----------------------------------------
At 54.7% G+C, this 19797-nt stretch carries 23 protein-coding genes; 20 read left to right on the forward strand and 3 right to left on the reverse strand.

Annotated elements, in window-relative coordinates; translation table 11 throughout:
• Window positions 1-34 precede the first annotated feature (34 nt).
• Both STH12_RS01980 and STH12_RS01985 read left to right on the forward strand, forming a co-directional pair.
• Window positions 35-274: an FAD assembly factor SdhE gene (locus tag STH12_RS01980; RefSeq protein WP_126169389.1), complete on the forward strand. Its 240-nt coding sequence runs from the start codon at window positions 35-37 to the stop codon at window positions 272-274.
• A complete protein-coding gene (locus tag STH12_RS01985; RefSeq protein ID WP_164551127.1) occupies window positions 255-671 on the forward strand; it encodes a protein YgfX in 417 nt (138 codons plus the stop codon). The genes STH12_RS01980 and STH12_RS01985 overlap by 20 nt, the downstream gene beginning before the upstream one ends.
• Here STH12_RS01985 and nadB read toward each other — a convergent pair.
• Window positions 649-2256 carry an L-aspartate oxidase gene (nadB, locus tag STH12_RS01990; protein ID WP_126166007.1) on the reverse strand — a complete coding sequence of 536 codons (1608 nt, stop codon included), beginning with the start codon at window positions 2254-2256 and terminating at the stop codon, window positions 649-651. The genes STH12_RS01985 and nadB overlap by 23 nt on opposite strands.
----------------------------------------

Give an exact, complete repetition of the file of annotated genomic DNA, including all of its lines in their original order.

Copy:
At 54.7% G+C, this 19797-nt stretch carries 23 protein-coding genes; 20 read left to right on the forward strand and 3 right to left on the reverse strand.

Annotated elements, in window-relative coordinates; translation table 11 throughout:
• Window positions 1-34 precede the first annotated feature (34 nt).
• Both STH12_RS01980 and STH12_RS01985 read left to right on the forward strand, forming a co-directional pair.
• Window positions 35-274: an FAD assembly factor SdhE gene (locus tag STH12_RS01980; RefSeq protein WP_126169389.1), complete on the forward strand. Its 240-nt coding sequence runs from the start codon at window positions 35-37 to the stop codon at window positions 272-274.
• A complete protein-coding gene (locus tag STH12_RS01985; RefSeq protein ID WP_164551127.1) occupies window positions 255-671 on the forward strand; it encodes a protein YgfX in 417 nt (138 codons plus the stop codon). The genes STH12_RS01980 and STH12_RS01985 overlap by 20 nt, the downstream gene beginning before the upstream one ends.
• Here STH12_RS01985 and nadB read toward each other — a convergent pair.
• Window positions 649-2256 carry an L-aspartate oxidase gene (nadB, locus tag STH12_RS01990; protein ID WP_126166007.1) on the reverse strand — a complete coding sequence of 536 codons (1608 nt, stop codon included), beginning with the start codon at window positions 2254-2256 and terminating at the stop codon, window positions 649-651. The genes STH12_RS01985 and nadB overlap by 23 nt on opposite strands.